25 August 2005
Today our #1 son turns 38. We don't do the big birthday celebrations that we used to when the kids were little. I listen today to tales of the vast amounts of money being spent on kids' birthday parties and I wonder how parents afford it. I remember going to Dr. G's house one time when his 4 year old son was having a birthday party. The house was filled with children and their parents, there was an enormous "bouncy-house" out in back--a castle, as I recall. It was a far cry from the parties that I remember as a child, or that I remember throwing for our kids.
Not that we had low-key birthday parties, but we also didn't mortgage the house to throw a child's birthday party either.
Even before I learned cake decorating, I was always into making fancy cakes for the kids, cutting up sheet cakes to form into fancy shapes.
Paul's and David's birthdays were only a week apart, so occasionally I made them matching birthday cakes and we had a joint family party. Ironically, these cakes were smiley faces, with the smile being each child's name--little did I realize what a big role "smiley faces" would play in our adult children's lives!
We always tried to have have unique birthdays, geared to the kids' current interests, but kept it within the reasonable price range.
For Ned's third birthday, I got the bright idea to have a "painting party." We gave the kids tempera paint and let them go to town on the back fence, and then they got to play in the plastic wading pool when they finished, which washed all the paint off. It seemed like a great idea. The kids had a marvelous time. It wasn't until the next day that we realized that tempera paint doesn't wash off of dry wood! I think all the decorations were still on that fence when we sold the house.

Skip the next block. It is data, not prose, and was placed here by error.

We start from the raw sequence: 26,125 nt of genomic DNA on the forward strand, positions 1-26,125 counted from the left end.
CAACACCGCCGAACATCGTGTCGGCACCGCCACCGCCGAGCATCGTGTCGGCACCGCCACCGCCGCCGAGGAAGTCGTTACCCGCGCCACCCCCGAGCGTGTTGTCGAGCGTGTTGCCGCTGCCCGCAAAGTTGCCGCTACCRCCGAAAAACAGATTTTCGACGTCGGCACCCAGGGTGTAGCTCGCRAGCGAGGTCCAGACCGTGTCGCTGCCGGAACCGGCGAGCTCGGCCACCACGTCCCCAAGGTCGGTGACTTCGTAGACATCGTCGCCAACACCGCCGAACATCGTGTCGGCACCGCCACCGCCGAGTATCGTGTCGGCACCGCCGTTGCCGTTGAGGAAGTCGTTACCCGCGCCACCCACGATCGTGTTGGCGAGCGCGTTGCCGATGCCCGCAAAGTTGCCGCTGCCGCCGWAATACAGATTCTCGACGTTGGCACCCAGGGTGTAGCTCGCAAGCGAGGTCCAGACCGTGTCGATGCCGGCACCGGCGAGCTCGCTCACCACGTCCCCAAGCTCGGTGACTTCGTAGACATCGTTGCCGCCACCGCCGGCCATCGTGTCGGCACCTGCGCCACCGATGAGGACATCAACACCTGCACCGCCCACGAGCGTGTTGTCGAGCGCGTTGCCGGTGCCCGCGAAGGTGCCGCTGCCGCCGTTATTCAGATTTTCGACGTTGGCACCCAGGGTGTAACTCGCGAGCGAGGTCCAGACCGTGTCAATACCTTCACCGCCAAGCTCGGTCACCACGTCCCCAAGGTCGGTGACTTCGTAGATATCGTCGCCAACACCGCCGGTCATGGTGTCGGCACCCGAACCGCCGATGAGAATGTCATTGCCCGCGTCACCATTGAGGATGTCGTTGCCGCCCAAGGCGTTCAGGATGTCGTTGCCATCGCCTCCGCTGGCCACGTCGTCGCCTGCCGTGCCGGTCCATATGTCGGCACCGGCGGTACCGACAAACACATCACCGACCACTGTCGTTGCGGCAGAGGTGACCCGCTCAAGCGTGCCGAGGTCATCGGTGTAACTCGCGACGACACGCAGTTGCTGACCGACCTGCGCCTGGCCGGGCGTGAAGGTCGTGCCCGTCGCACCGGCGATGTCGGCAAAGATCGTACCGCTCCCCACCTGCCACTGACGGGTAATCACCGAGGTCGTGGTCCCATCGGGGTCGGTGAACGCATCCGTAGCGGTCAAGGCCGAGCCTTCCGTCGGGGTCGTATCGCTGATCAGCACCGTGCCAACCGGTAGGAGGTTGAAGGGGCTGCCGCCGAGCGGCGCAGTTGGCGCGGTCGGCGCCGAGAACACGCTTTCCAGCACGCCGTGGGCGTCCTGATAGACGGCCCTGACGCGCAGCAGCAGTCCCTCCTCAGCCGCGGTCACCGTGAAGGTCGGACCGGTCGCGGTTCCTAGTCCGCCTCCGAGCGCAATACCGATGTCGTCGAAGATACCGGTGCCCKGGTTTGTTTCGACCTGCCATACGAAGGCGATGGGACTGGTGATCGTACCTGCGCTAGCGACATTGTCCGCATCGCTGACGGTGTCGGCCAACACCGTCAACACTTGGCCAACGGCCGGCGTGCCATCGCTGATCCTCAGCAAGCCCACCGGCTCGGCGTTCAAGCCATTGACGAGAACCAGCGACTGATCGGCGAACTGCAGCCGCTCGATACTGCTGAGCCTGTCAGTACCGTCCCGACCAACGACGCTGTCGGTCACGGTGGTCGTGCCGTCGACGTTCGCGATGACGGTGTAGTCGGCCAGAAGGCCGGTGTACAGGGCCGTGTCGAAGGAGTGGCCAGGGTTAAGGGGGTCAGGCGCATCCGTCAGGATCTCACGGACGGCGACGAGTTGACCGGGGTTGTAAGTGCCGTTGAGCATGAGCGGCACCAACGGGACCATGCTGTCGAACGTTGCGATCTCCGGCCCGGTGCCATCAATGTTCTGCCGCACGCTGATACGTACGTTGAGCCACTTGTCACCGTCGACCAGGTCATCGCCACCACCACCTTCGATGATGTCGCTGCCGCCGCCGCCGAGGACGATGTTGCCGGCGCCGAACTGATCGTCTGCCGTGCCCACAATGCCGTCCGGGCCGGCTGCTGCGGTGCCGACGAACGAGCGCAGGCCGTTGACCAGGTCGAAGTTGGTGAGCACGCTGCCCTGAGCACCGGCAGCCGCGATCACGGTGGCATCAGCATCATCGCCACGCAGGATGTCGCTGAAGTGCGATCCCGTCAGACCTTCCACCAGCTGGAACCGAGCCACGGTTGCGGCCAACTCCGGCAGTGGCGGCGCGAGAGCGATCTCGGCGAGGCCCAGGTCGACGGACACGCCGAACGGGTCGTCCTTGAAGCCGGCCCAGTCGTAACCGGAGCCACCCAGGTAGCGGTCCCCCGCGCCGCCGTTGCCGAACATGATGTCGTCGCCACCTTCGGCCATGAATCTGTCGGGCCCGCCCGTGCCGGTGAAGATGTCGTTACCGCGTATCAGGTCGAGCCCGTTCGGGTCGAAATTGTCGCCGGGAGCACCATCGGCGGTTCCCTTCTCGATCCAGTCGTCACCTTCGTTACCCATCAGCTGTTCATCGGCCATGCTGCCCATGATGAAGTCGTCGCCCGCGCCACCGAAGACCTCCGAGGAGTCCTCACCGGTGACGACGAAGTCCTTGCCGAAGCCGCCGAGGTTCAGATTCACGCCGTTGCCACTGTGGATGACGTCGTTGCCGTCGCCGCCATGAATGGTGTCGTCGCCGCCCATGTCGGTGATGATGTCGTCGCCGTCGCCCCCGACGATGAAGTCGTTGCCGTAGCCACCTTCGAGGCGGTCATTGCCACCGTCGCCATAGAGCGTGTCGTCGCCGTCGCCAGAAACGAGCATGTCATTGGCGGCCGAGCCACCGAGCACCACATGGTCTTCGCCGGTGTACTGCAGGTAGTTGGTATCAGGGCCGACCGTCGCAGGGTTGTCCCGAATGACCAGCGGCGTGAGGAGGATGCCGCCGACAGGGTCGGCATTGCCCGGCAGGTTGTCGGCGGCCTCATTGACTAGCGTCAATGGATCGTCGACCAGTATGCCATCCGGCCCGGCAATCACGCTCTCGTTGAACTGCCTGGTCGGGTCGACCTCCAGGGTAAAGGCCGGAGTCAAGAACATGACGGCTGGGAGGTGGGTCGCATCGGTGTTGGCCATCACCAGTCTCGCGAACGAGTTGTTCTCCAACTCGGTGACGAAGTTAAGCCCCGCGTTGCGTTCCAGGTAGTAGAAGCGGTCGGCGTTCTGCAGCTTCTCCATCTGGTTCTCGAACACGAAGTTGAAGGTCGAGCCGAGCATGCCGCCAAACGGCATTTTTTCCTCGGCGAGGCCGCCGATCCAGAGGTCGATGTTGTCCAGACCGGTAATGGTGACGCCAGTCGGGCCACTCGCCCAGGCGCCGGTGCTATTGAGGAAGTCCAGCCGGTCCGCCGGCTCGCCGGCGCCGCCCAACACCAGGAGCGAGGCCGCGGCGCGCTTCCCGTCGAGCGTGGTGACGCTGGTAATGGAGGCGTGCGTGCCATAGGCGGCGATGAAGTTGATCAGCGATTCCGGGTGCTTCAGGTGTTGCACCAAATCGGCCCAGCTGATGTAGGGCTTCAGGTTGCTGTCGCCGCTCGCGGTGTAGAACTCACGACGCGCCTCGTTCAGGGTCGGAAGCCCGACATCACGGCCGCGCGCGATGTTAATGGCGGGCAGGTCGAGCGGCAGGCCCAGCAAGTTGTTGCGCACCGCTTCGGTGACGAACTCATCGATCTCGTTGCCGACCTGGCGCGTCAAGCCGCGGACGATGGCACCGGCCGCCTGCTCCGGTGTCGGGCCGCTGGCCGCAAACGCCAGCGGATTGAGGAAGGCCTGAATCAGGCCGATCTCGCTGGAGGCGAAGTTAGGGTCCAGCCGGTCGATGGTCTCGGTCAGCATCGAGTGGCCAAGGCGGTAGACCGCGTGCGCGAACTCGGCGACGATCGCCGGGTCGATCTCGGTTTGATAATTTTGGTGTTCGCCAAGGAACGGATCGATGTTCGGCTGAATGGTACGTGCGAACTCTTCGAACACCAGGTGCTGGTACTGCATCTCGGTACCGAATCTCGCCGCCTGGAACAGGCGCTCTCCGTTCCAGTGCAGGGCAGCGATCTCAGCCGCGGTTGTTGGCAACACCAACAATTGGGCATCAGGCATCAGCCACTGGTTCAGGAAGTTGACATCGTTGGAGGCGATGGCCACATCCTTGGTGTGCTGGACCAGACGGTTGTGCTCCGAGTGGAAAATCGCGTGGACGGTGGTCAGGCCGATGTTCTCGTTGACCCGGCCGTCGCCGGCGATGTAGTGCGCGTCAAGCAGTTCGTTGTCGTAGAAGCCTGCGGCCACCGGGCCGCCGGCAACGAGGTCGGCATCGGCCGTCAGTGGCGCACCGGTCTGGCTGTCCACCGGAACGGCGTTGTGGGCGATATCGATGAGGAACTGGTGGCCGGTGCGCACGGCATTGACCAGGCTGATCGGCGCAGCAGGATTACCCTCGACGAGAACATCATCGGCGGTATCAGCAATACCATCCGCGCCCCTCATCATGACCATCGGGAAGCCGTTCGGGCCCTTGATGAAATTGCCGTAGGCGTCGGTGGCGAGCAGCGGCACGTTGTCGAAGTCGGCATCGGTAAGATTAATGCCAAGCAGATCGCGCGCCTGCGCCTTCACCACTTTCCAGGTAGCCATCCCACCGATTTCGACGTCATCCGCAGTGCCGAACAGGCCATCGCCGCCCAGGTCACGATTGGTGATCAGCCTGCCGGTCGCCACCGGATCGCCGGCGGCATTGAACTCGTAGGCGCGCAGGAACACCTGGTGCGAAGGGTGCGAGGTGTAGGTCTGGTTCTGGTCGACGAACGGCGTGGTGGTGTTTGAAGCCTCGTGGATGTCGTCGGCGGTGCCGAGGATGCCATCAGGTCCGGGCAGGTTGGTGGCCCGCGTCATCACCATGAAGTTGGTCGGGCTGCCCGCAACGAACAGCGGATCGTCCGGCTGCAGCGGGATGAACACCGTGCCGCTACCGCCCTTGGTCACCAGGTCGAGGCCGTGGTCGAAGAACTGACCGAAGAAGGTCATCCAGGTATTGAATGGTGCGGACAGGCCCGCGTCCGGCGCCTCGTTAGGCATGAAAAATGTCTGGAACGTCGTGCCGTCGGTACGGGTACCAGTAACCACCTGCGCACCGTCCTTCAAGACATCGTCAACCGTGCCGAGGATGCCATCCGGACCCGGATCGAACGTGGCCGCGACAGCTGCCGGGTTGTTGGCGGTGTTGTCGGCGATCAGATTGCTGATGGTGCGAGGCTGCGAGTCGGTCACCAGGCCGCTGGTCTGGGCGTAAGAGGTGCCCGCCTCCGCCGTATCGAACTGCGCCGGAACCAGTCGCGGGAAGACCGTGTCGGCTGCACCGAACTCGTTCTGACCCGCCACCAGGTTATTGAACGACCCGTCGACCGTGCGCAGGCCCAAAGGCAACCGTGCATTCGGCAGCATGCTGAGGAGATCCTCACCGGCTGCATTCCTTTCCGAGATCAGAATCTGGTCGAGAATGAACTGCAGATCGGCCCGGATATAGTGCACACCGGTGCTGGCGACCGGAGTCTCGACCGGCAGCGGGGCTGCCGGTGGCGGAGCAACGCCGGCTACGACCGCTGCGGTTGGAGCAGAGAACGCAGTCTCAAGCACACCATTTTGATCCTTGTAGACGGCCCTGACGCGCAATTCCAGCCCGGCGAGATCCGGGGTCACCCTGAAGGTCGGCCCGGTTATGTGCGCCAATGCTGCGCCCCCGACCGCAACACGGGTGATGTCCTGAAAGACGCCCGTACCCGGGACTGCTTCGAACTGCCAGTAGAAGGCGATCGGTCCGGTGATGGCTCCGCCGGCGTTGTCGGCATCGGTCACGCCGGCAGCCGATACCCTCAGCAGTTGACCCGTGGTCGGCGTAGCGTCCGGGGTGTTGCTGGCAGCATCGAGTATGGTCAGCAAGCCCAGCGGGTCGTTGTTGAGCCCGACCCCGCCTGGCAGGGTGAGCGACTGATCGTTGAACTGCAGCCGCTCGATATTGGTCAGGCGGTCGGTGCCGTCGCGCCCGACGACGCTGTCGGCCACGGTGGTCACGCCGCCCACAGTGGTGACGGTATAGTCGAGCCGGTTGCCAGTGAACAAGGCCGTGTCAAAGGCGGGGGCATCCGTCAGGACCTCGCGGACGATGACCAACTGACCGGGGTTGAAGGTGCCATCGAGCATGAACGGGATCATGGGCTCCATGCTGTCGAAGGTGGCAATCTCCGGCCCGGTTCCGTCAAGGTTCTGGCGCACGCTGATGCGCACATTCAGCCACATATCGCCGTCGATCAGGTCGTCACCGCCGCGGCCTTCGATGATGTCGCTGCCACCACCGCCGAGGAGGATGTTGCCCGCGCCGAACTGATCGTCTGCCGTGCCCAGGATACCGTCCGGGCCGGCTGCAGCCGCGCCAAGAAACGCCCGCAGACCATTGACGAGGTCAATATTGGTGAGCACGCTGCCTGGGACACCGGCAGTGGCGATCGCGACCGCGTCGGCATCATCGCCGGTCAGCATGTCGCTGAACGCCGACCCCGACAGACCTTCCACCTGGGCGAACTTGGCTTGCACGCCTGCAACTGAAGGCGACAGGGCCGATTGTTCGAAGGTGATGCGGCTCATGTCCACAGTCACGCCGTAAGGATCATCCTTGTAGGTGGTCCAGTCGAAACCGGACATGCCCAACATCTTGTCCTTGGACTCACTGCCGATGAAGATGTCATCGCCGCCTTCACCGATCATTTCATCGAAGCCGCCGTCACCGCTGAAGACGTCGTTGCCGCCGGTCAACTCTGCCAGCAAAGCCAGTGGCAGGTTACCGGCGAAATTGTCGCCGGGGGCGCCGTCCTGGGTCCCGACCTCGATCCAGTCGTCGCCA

Another one of Ned's parties was when he was attending nursery
school. We held the party at the school and made it a "pirate party."
Everybody got kerchiefs and eye patches. We had a treasure hunt, where they
went digging in the sandbox for
Tom's birthday was usually easy, because it's July 5, so a patriotic theme often came in, but I remember when Star Trek was big around the house and we had a Star Trek party for Tom, where the kids played "pin the ears on Spock" and I baked a "tribble cake" (a bunch of cupcakes, each frosted in a different color and sprinkled with a different texture).
When we moved to Davis, I took a couple of classes in cake decorating and my cakes started looking a bit more professional.
But we still tried to keep the parties within reasonable financial limits. A favorite party was the "make-your-own-pizza" party, where I supplied the dough and a selection of toppings and the kids all created their own pizza, and played in the back yard while waiting for them to cook.
One of the most memorable (for me) parties that we had was Jeri's party the year that I learned how to do sugar eggs.
It had been my idea to make small sugar eggs for each of the girls to take home as a party favor. Jeri decided she didn't want one of my eggs, but wanted to make her own. So I set up a "sugar egg making lesson." There were a handful of girls and they had a wonderful time and produced some pretty good eggs...but I joke that I am still sweeping up sugar from that party (though now that we've covered the floor with Pergo, I suppose any sugar left over is now gone.)
I guess the point of this is that I think the kids didn't feel slighted by not having us spend hundreds of dollars on their parties. I feel sorry for parents today who feel the pressure to top the last party, or to go overboard just for a kid's birthday party.
I liked the way we did birthdays around here just fine--I hope our kids did.
Happy Birthday, Ned! If you want a Superman cake, let me know!
If you'd like to sing along with our special family birthday song, click here:
PHOTO OF THE DAY
Every kid needs a bear skin rug picture, right?